Today, the 12 blocks of 17th Avenue between 2nd Street SW and 14th St SW is one of Canada’s best retail/restaurant streets.  It offers a healthy diversity of flaneuring fun with about 70 restaurants and bars (including some great patios), 70 fashion and gift shops as well as 17 salons and spas. 

17th Avenue became internationally famous in 2004 when it was dubbed “The Red Mile” during the Calgary Flames’ run at the Stanley Cup.  After every playoff game win or lose, 50,000 fans in their red Flames jerseys would gathered along 17th Avenue, creating an impromptu street party with a Mardi Gras-like atmosphere.

The RED mile during the Stanley Cup playoffs.

Urban Playground

RED is the urban playground of the young and restless GABEsters (geologists, accountants, bankers, brokers and engineers) of the Beltline and the rich and famous of Mount Royal and Scarboro. It is also home to one of Calgary’s newest trendy coffee shops (Analog Coffee) and one of its oldest (Café Beano).

This area is also popular with Calgary’s foodies who love to shop at Janice Beaton’s funky back alley cheese shop or meet up for a meal at her restaurant FARM. Brava Bistro is regularly on the top 10 restaurants in Calgary list. For those looking for something more informal, there is Tubby Dog.  Other foodie hot spots include Market, Cibo, Una, Ox & Angela, 80th & Ivy, Borgo and Menchies. And don’t forget Model Milk, was #2 on enRoute magazine’s list of the top 10 new restaurants in Canada, in 2012.

If you are looking for funky eyewear, Brass Monocle, Eye Candy, Eye on 17th and Sol Optix offer the latest international eyewear.  Other popular fashionista spots include Primitive Culture, Gravity Pope, Reid’s and Rubaiyat. 

The Ship & Anchor patio on 17th Avenue is animated even in the middle of March. 

Inside the Ship & Anchor is one of Calgary's most popular live music venues. 

RED’s Storied Past

Tomkins Park has an interesting history. Established in 1915 on land donated by Henry and Eleanor Tomkins on 17th Ave from 7th to 8th Street SW, it was originally approved as “Tomkins Square,” but eventually was developed as Tomkins Gardens and today is officially Tomkins Park.  Tomkins placed some interesting limitations on the park’s use, “for the discussion of political, religious, trade, or social questions, or lectures or addresses or any game or recreation of any kind whatsoever to be played by children or adults on any part of said lot.”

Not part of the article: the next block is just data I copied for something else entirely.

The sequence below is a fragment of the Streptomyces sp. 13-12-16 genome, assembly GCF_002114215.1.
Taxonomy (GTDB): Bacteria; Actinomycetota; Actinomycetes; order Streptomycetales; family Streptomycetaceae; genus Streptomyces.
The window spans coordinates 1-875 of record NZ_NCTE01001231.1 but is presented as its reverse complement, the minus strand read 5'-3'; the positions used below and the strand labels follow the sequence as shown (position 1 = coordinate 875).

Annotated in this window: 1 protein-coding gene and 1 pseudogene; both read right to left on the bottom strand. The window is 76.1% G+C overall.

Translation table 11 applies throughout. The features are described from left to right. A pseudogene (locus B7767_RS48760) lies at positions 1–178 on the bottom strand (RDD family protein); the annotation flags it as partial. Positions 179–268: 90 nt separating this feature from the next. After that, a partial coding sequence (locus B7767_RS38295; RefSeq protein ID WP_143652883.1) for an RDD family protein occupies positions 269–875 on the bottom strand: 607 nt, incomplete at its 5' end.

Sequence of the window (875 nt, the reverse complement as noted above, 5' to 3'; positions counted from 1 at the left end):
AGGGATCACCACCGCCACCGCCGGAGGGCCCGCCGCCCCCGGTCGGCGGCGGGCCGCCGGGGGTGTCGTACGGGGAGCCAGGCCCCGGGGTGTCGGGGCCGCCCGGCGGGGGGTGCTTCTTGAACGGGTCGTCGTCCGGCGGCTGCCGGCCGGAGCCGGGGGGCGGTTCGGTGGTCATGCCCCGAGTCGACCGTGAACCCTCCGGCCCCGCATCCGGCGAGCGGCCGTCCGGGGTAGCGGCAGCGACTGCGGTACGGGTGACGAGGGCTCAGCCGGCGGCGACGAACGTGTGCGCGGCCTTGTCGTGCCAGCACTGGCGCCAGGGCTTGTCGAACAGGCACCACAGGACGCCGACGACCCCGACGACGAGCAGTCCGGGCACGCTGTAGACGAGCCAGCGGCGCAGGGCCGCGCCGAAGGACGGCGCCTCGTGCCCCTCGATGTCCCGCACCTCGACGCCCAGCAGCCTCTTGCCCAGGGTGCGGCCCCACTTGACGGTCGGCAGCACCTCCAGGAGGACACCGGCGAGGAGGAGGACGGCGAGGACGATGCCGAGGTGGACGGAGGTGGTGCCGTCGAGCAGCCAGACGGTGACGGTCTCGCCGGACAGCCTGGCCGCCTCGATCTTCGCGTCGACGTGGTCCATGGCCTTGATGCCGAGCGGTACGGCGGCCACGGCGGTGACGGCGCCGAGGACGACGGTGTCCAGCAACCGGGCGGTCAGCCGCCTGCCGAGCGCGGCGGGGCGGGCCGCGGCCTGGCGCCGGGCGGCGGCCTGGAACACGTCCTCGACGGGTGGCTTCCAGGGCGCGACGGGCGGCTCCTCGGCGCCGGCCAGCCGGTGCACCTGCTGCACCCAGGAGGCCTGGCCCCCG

In 2008, 17th Avenue also gained some media attention as Tomkins Park became home to Calgary’s first automated public toilet – an Exeloo Galaxy.   Ranked #55 in Diana O’Meara’s book “Alberta Book of Musts: Places Every Albertan MUST See,” it is used about 40,000 times/year.

RED as a vibrant cafe scene. 

The sidewalk ballet on 17th Avenue SW.

Window licking fun is critical to being an urban playground.

History

One of Calgary’s architectural gems is the Devenish Apartments (908 – 17th Ave S.W.) built in 1911 designed by architect Alexander Pirie. To maximize the number of suites (57), the building originally had no bedrooms – a Murphy bed pulled down from the living room wall.  Amenities included the building’s sunrooms, steam laundry and odorless garbage incinerator.  In 1980, it was sold and renovated into the Devenish Design Centre.

RED’s other historical gem is the Anderson Apartments (804 - 18th Avenue S.W.), once home to Jann Arden and inspiration for her song “Living under June.” As well, her video “Insensitive” was filmed here. The Baroque, H-shaped building was designed by Roscoe B. Witten in 1913 to allow for the maximum number of windows for each of its luxury apartments.   The building boasted a marble rotunda, a grand stairway with 12-foot ceilings, as well as all-night elevator and telephone service.

Most of this information was sourced from Harry Sanders book “Historic Walks of Calgary.” This book is a great read and widely available in Calgary bookstores.

Devenish Design Centre

Calgary's International Avenue Deserves More Respect

By Richard White, June 26, 2014 (An edited version of this blog appeared in the Calgary Herald's Neighbours feature titled "Eclectic International Avenue is changing.") 

For many Calgarians, International Avenue (17th Ave SE) is on the wrong side of the “Deerfoot Divide” i.e. they never go east of Deerfoot Trail. Too bad. They don’t know what they are missing. 

 International Avenue has 425 businesses along its 5-km stretch of 17th Avenue SE between 26th and 61st Streets.  Under the leadership of the International Avenue Business Revitalization Zone (BRZ) formed in 1993, these small independent businesses have continued to thrive - some for over 40 years – Gunther’s Fine Baking, Illichmann’s Deli, Harmony Lane, Totem (now Rona) and Calgary Co-op to name a few. Over 30% of the businesses are food-related, with many wholesaling to Calgary’s upscale restaurants, hotels and food trucks. 

To some, International Avenue is a hodgepodge of one to three storey buildings from the ‘50s, ‘60s and ‘70s.  There are few chain stores (Target picked International Avenue for one of its first Calgary stores) mostly local “mom and pop” shops.  It’s also a place where you are likely to hear a dozen different languages spoken within a few blocks. In the words of Executive Director Alison Karim-McSwiney, “it has a small town feel with a global marketplace.”